I believe there is a function which returns the max value for a double, however, I do not need this. I'm converting the following function:

``````public void StaticCompress(short[] samples, float param)
{
for (int i = 0; i < samples.Length; i++)
{
int sign = (samples[i] < 0) ? -1 : 1;
float norm = ABS(samples[i] / 32768); // NOT short.MaxValue
norm = 1.0 - POW(1.0 - norm, param);
samples[i] = 32768 * norm * sign;
}
}
``````

But instead of using `shorts` I pass in a `double` array. Anyone have any suggestions?

I think it is 1.79769e+308.

You can access it via numeric_limits::max

i.e. -

``````#include <limits>
``````

If you then output a statement for this limit for type double, it should give the number I gave up top.

But in the line:

``````float norm = ABS(samples[i] / 32768); // NOT short.MaxValue
``````

It tells me not to use `short.MaxValue` so I assumed that `numeric_limits::max` will do the same as this?

What is telling you not to use short.MaxValue? The compiler?

Perhaps you could use a macro instead. This is what is in <cfloat> itself:

``````#define DBL_MAX 1.7976931348623158e+308
``````

Include <cfloat> in your program, use DBL_MAX in that line, and see what happens.

The problem with using the maximum value of a double is that you will most certainly lose all meaningful value in your samples array. For example, if you do `samples[i] / std::numeric_limits<double>::max()`, then it won't really matter much what the value of `samples[i]` is, unless it is extremely close to the maximum value. What you'll get is just a number extremely close to zero, within the number of significant digits. So, I don't think that such a strategy would make any sense. You need to rely on a meaningful upper-bound to your sample values.

When I see this code `ABS(samples[i] / 32768);`, to me, this looks like just a normal ADC (Analog-Digital Conversion) sample conversion to a floating point value normalized to the 0-1 range. This is because ADC units take an analog signal and convert it to a digital signal of a certain number of bits `N`, and thus, to an integer value within a range `[0, 2^N]`. To map that integer value back to the range of the analog signal (0 to 5 Volts, or just 0 to 1 in normalized units), you have to perform a very simple conversion, like `samples[i] / 32768`.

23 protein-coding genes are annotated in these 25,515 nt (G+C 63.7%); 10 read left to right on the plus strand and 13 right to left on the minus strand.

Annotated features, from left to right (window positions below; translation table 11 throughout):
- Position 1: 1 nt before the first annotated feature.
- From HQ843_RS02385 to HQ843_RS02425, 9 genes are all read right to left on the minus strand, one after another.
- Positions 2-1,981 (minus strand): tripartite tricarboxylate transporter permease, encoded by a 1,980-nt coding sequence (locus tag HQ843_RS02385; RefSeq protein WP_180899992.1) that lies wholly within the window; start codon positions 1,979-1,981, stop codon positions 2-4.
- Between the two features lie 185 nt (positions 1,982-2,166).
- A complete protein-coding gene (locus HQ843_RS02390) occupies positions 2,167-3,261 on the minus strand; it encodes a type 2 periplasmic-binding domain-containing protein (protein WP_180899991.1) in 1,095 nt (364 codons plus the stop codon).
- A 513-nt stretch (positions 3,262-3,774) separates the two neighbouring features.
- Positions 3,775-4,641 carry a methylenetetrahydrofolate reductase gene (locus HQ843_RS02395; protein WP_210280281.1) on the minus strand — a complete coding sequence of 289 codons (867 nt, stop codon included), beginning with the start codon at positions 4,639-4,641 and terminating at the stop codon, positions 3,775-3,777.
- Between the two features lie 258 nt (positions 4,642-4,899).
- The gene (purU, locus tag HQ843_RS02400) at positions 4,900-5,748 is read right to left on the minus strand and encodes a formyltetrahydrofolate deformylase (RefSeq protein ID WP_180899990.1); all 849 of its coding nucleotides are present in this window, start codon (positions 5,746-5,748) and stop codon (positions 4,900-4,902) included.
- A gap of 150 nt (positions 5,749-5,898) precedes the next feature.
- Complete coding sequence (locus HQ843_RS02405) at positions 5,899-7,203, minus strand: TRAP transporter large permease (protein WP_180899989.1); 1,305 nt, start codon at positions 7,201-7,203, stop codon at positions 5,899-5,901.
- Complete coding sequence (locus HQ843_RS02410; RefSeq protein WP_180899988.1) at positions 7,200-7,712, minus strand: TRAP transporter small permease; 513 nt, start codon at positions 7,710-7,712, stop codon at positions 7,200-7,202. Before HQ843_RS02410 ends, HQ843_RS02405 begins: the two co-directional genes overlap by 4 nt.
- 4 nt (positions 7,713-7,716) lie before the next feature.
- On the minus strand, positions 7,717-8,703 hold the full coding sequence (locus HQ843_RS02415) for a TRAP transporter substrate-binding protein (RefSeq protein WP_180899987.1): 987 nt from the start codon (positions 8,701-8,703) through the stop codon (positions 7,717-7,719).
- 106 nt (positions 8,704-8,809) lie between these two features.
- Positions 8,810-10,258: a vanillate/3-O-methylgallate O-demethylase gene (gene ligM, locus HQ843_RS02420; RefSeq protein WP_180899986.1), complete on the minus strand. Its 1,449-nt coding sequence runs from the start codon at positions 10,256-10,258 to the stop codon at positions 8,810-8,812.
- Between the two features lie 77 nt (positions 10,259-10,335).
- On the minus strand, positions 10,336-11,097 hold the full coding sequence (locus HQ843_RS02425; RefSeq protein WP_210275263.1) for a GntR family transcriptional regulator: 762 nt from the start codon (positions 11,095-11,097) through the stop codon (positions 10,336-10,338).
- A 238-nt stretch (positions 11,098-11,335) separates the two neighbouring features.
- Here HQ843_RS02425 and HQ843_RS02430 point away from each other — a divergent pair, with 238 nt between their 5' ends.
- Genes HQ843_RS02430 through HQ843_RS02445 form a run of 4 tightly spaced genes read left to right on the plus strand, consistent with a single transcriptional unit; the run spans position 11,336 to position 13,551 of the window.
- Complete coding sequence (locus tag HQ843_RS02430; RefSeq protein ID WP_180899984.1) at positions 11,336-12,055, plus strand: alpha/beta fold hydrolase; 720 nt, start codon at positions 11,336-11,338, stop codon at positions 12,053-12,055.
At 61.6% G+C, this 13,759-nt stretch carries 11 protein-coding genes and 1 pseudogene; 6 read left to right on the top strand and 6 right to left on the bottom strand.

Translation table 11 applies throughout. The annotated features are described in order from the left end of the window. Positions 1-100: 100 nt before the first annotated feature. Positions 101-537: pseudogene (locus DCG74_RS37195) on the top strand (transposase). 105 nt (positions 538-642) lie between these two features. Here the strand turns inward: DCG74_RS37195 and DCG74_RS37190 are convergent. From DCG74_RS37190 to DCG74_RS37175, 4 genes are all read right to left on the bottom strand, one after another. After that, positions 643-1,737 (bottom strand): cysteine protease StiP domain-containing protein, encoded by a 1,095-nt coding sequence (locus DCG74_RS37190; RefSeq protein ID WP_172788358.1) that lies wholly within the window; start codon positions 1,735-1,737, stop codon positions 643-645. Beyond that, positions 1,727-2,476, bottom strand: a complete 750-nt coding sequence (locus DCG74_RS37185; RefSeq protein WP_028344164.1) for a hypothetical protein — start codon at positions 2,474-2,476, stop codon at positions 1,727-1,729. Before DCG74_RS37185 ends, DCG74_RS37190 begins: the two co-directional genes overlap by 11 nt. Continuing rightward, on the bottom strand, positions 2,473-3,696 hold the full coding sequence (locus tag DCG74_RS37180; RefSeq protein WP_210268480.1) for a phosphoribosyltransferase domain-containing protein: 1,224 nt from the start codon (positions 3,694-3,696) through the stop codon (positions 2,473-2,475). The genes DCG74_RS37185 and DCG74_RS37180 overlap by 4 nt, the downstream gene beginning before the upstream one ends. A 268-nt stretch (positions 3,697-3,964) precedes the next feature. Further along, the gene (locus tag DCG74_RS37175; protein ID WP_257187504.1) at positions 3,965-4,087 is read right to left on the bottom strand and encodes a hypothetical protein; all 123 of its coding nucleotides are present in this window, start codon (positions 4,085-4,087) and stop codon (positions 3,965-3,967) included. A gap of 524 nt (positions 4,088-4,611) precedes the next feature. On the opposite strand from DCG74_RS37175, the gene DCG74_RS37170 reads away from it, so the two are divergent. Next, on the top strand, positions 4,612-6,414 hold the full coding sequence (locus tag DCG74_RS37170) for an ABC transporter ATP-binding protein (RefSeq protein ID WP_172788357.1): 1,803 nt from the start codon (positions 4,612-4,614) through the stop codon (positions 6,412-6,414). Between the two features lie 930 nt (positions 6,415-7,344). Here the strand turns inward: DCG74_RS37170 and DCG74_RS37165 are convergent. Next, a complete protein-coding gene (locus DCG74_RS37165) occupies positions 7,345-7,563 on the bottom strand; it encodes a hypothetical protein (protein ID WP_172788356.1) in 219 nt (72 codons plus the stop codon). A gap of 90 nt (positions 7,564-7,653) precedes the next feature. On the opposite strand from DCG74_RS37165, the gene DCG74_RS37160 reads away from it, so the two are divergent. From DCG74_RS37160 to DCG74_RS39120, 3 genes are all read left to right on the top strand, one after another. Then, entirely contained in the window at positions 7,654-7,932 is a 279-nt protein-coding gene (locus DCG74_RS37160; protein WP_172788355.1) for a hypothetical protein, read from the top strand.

So, you have to see that function as doing this:

``````public void StaticCompress(short[] samples, float param)
{
for(int i = 0; i < samples.Length; i++)
{
int sign = get_sign_of(samples[i]);
float norm = normalize_abs_value( samples[i] );
norm = 1.0 - POW(1.0 - norm, param);
samples[i] = denormalize_value( norm * sign );
}
}
``````

where in the case of a full-range 16bit ADC sample, the normalize / denormalize process is just a division or multiplication by `2^15`.

But if you have double values coming in, then they have their own range already, which is certainly not `[- std::numeric_limits<double>::max(), std::numeric_limits<double>::max()]`. You need to know the meaningful range for those values, period.

It tells me not to use `short.MaxValue`

The reason it tells you that the 32768 is not the `short.MaxValue` is because the person who wrote that code was working on the same principle I just explained. The value `32768` is not the maximum value of a short (well, it is, but by coincidence only), it is the maximum of the meaningful range of the sample values. And you need to apply the same principle if you are going to use something else, like doubles.

Another example, it is not uncommon to have weird ADC bit numbers. For example, you could have a 6-bit ADC unit, meaning that you can store the samples in a byte (8 bits), but the meaningful range is only 6 bits (the other two are always zero). So, in that case, the conversion factor would be either 32 or 64, depending on whether the value is signed or unsigned.

commented: Thanks for the input Mike. Your posts are always thorough, going above and beyond simply answering the question +5

I think it is 1.79769e+308.

It's implementation defined.

It tells me not to use `short.MaxValue` so I assumed that `numeric_limits::max` will do the same as this?

The two are roughly synonymous. I suspect the comment is saying not to use `short.MaxValue` because `short.MaxValue` gives you 32767 rather than 32768, which breaks the algorithm.

So in the `normalize_abs_value` function, I would take the value of `samples[i]` and then multiply by 2 to the power of 15?

multiply by 2 to the power of 15?

`2^15 == 32768`, I thought that was obvious.

All I did in that code was replace a line of code by an abstract function call, it was just to make you think about it at an abstract level, instead of just focusing on the details. You look at the initial piece of code and see a "division by the maximum value", and then, you wonder how to do the same when the type is `double` instead of `short`. What I want you to see in that piece of code is a "normalization to a range of `[0,1]`", and then, ask yourself what would be a meaningful normalization for your problem domain. For the author of the code, in his problem domain, the meaningful normalization was a conversion between the range `[-32768, 32768]` to `[-1.0, 1.0]`. What is yours?

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